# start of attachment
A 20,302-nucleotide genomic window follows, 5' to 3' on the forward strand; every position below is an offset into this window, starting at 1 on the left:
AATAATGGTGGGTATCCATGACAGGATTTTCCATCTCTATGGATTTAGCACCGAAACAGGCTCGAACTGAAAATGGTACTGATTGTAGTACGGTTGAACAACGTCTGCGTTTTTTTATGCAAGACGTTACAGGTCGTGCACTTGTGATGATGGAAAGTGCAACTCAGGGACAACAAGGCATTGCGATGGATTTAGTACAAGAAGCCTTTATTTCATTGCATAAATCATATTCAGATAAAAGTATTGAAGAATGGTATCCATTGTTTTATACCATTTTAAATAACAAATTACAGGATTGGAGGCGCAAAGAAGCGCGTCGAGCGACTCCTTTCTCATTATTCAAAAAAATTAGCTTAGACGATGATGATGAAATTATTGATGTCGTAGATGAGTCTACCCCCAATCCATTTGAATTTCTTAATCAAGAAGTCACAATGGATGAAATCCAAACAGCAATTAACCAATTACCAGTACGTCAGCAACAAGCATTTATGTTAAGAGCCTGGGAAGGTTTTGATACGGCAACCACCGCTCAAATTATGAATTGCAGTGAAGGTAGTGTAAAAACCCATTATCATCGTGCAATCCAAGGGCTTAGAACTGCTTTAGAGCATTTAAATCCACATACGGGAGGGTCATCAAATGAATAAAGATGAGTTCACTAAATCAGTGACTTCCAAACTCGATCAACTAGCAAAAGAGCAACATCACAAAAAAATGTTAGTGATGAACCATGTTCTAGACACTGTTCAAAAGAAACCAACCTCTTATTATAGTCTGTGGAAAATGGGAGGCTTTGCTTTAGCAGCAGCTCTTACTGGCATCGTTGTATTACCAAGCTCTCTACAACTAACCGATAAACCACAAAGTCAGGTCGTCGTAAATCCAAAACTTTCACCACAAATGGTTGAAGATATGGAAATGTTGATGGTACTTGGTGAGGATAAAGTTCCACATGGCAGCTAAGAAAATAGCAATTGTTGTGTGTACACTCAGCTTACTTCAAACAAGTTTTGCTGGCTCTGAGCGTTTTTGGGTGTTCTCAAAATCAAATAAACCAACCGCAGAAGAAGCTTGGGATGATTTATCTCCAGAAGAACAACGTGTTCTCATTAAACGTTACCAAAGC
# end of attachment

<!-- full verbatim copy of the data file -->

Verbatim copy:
A 20,302-nucleotide genomic window follows, 5' to 3' on the forward strand; every position below is an offset into this window, starting at 1 on the left:
AATAATGGTGGGTATCCATGACAGGATTTTCCATCTCTATGGATTTAGCACCGAAACAGGCTCGAACTGAAAATGGTACTGATTGTAGTACGGTTGAACAACGTCTGCGTTTTTTTATGCAAGACGTTACAGGTCGTGCACTTGTGATGATGGAAAGTGCAACTCAGGGACAACAAGGCATTGCGATGGATTTAGTACAAGAAGCCTTTATTTCATTGCATAAATCATATTCAGATAAAAGTATTGAAGAATGGTATCCATTGTTTTATACCATTTTAAATAACAAATTACAGGATTGGAGGCGCAAAGAAGCGCGTCGAGCGACTCCTTTCTCATTATTCAAAAAAATTAGCTTAGACGATGATGATGAAATTATTGATGTCGTAGATGAGTCTACCCCCAATCCATTTGAATTTCTTAATCAAGAAGTCACAATGGATGAAATCCAAACAGCAATTAACCAATTACCAGTACGTCAGCAACAAGCATTTATGTTAAGAGCCTGGGAAGGTTTTGATACGGCAACCACCGCTCAAATTATGAATTGCAGTGAAGGTAGTGTAAAAACCCATTATCATCGTGCAATCCAAGGGCTTAGAACTGCTTTAGAGCATTTAAATCCACATACGGGAGGGTCATCAAATGAATAAAGATGAGTTCACTAAATCAGTGACTTCCAAACTCGATCAACTAGCAAAAGAGCAACATCACAAAAAAATGTTAGTGATGAACCATGTTCTAGACACTGTTCAAAAGAAACCAACCTCTTATTATAGTCTGTGGAAAATGGGAGGCTTTGCTTTAGCAGCAGCTCTTACTGGCATCGTTGTATTACCAAGCTCTCTACAACTAACCGATAAACCACAAAGTCAGGTCGTCGTAAATCCAAAACTTTCACCACAAATGGTTGAAGATATGGAAATGTTGATGGTACTTGGTGAGGATAAAGTTCCACATGGCAGCTAAGAAAATAGCAATTGTTGTGTGTACACTCAGCTTACTTCAAACAAGTTTTGCTGGCTCTGAGCGTTTTTGGGTGTTCTCAAAATCAAATAAACCAACCGCAGAAGAAGCTTGGGATGATTTATCTCCAGAAGAACAACGTGTTCTCATTAAACGTTACCAAAGC